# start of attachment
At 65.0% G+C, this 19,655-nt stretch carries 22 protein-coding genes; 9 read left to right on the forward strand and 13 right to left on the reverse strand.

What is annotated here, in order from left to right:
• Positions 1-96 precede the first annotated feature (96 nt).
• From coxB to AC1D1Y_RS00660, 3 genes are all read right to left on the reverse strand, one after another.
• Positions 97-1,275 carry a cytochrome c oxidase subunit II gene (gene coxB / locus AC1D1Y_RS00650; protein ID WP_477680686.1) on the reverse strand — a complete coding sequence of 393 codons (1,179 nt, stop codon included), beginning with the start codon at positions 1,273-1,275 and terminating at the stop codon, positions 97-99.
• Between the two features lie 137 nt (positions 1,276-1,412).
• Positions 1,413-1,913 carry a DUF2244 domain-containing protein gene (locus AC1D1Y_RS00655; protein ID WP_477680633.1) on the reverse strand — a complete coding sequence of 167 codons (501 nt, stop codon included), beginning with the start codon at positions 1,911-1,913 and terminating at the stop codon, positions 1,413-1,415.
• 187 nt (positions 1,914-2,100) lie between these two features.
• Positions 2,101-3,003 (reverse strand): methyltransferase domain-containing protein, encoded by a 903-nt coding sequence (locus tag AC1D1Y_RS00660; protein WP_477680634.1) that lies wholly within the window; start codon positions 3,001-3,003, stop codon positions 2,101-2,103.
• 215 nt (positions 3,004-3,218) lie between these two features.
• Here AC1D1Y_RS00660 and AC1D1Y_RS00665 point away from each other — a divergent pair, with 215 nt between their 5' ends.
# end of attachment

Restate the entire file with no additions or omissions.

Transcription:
At 65.0% G+C, this 19,655-nt stretch carries 22 protein-coding genes; 9 read left to right on the forward strand and 13 right to left on the reverse strand.

What is annotated here, in order from left to right:
• Positions 1-96 precede the first annotated feature (96 nt).
• From coxB to AC1D1Y_RS00660, 3 genes are all read right to left on the reverse strand, one after another.
• Positions 97-1,275 carry a cytochrome c oxidase subunit II gene (gene coxB / locus AC1D1Y_RS00650; protein ID WP_477680686.1) on the reverse strand — a complete coding sequence of 393 codons (1,179 nt, stop codon included), beginning with the start codon at positions 1,273-1,275 and terminating at the stop codon, positions 97-99.
• Between the two features lie 137 nt (positions 1,276-1,412).
• Positions 1,413-1,913 carry a DUF2244 domain-containing protein gene (locus AC1D1Y_RS00655; protein ID WP_477680633.1) on the reverse strand — a complete coding sequence of 167 codons (501 nt, stop codon included), beginning with the start codon at positions 1,911-1,913 and terminating at the stop codon, positions 1,413-1,415.
• 187 nt (positions 1,914-2,100) lie between these two features.
• Positions 2,101-3,003 (reverse strand): methyltransferase domain-containing protein, encoded by a 903-nt coding sequence (locus tag AC1D1Y_RS00660; protein WP_477680634.1) that lies wholly within the window; start codon positions 3,001-3,003, stop codon positions 2,101-2,103.
• 215 nt (positions 3,004-3,218) lie between these two features.
• Here AC1D1Y_RS00660 and AC1D1Y_RS00665 point away from each other — a divergent pair, with 215 nt between their 5' ends.